Nigeria no longer imports cement due to the efforts of the Dangote Group, it has also started exporting the product to other countries.
Dangote Cement Plc made this disclosure after the presentation of its 2016 full year audited accounts.
‘‘Through its recent investments, Dangote Cement has eliminated Nigeria’s dependence on imported cement and has transformed the nation into a net exporter of cement serving neighbouring countries,’‘ the company said in a statement.
Nigeria as at 2011 was one of the largest importers of the product globally purchasing an estimated 5.1 million metric tons, an amount that heavily weighed on the country’s balance of payments.
I am confident that we will deliver an even stronger performance in 2017 as we increase market share and extend our reach across Africa.
The company said sales from its Nigerian operations shot up by 13.8% adding that total revenue for the year under review subsequently leapt to $1.9bn (615 billion naira).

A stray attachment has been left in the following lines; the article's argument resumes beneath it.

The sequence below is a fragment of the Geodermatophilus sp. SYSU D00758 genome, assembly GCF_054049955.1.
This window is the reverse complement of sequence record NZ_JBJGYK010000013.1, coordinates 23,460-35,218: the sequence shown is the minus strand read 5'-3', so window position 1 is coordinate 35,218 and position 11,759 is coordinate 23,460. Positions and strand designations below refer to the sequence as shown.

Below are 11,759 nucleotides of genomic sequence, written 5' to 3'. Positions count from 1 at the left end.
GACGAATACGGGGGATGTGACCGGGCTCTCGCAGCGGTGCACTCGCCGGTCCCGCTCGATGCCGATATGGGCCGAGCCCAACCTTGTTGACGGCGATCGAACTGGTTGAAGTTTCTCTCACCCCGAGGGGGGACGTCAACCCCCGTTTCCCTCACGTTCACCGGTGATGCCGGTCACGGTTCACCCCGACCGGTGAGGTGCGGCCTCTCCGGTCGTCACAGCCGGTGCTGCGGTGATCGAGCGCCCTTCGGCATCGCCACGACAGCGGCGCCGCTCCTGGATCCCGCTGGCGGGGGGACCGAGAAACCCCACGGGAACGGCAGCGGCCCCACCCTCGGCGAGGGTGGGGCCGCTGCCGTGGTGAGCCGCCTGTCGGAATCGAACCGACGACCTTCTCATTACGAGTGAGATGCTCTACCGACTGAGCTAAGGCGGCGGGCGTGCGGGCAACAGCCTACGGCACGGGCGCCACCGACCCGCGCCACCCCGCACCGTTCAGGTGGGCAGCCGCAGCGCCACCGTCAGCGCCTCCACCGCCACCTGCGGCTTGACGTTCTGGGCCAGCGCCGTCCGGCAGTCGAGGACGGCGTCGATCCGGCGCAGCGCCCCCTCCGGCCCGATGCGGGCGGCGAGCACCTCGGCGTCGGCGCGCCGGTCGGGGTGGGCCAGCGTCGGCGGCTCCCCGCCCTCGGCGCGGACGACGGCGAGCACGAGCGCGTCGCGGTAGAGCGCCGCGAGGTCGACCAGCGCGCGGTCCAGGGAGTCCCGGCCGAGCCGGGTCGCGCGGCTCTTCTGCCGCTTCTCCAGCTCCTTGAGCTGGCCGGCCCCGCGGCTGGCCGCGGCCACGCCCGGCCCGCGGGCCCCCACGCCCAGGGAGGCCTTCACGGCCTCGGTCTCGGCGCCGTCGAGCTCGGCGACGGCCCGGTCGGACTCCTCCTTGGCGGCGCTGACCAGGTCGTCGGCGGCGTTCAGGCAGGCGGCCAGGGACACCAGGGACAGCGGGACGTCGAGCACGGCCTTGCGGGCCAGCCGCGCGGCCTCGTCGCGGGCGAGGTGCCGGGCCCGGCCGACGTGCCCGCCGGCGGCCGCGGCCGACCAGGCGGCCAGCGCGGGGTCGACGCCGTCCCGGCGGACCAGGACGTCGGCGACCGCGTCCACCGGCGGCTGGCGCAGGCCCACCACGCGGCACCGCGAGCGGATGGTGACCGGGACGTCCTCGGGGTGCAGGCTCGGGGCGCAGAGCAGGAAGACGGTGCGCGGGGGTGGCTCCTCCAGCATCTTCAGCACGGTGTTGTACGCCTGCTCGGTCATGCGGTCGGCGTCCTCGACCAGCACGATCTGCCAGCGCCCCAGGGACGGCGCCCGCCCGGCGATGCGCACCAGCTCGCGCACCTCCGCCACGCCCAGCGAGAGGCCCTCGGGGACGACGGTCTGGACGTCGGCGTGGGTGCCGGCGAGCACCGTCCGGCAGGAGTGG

“The new year has started well and we expect much higher profitability in Nigeria in 2017, even though we may not see the volume growth we achieved in 2016.
“I am confident that we will deliver an even stronger performance in 2017 as we increase market share and extend our reach across Africa,” CEO of the company, Onne van der Weijde, said.
The company after its ‘self-sufficiency’ feat in production for Africa’s most populous nation also stated that it is now exporting 0.4m metric tons of cement to neighbouring countries.
Dangote Cement said it sold 8.6 million metric tons of cement outside Nigeria, which is 54 % more than what was sold in 2015. They remain the leading cement producer across the continent with nearly 46 million metric tons’ capacity across Africa.
In addition to its plants in Nigeria, the company has invested several billion dollars to build manufacturing plants and import/grinding terminals across Africa. Its operations are in Cameroon, Congo, Ghana, Ethiopia, Senegal, Sierra Leone, South Africa, Tanzania and Zambia.
By Abdur Rahman Alfa Shaban